California has a balanced budget. Did Gov. Jerry Brown win or lose?
California Gov. Jerry Brown expended some political capital in his bid to close the state's budget deficit with a mix of cuts and higher tax revenue. He didn't get such a deal, but as of Tuesday night the state does have a budget.
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However, Mark Zandi, chief economist at Moody’s Analytics, offers a more upbeat view. “Some of the headwinds that caused us to slow are turning into tail winds,” the Associated Press quotes him as saying.Skip to next paragraph
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Whichever way the economic winds blow, so goes Brown, analysts say.
“The economy will ultimately determine whether Brown is a winner. If revenues increase as much as the Democrats hope, all will be forgiven,” says Stern. “If not, the cuts will be severe and hurt the Democrats’ constituents much worse than the Republicans’.”
A more generous assessment of Brown’s standing comes from Barbara O’Connor, director emeritus of the Institute for Study of Politics and Media at California State University, Sacramento, who says Brown did as well as can be expected under the circumstances and will be applauded.
“I think it definitely helps Brown,” says Ms. O’Connor. “He didn’t allow the end run around his principles and set a finite time for when automatic cuts will be triggered … so he avoided the scenario of defaulting or issuing IOUs to state workers as has happened in past budget fiascoes here.”
Others say that for now, at least, everyone has come out a winner.
“In the short run, it’s a political victory for all sides of the political community,” says Claremont McKenna’s Professor Pitney. “Republicans can claim credit for standing firm against tax increases, Democrats can tell the public-employee unions that they blocked deeper cuts and prevented fundamental changes in the pension system. Governor Brown can say that he saved the state from its usual summertime budget impasse.”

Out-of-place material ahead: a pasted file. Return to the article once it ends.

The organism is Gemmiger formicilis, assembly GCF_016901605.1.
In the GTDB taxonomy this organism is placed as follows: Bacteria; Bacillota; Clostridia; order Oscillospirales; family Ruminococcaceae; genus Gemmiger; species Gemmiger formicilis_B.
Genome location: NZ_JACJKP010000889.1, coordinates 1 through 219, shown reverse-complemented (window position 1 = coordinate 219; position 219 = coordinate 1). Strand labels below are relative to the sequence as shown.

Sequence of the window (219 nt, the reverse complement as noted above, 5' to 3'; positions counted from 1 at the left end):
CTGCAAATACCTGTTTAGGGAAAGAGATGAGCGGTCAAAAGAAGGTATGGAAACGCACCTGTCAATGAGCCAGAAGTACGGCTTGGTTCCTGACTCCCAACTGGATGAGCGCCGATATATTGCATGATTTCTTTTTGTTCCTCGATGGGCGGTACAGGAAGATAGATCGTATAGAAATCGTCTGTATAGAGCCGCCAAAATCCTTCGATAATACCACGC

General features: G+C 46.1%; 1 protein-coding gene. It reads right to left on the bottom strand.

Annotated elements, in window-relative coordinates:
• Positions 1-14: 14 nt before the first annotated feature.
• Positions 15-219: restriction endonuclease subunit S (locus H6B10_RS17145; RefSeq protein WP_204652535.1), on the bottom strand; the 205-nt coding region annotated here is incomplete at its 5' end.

But in the long run, say Pitney and the others, the outlook is less clear.
California Republicans are issuing statements in support of their own strategy to not give in to taxes.
“Republicans listened to the voters and stayed true to the only special interest we represent – California's taxpayers,” said Assembly Republican leader Connie Conway in a statement. “Despite every effort by Governor Brown, legislative Democrats, public employee unions, and other Sacramento special interests to pressure us to raise taxes by $58 billion, we honored the commitment we made to the people of California to stay out of their wallets.”
But some analysts say Republicans missed an opportunity for reform by being recalcitrant. Brown has been negotiating with them for months for just four votes – two in the Assembly and two in the Senate – needed to place a tax-extension vote before the public, one of his key campaign promises. If the public approved, it would have kept in place a temporary hike in the sales tax of 1 percentage point and a 0.5 percentage point increase in vehicle license fees.
“The Republicans wasted a huge opportunity to get pension reform because they wouldn’t give the four votes Jerry needed,” says O’Connor. “They could have gotten more reforms, [but] they didn’t play and weren’t at the table. And when you’re not at the table, you can’t define what it looks like, or criticize the results.”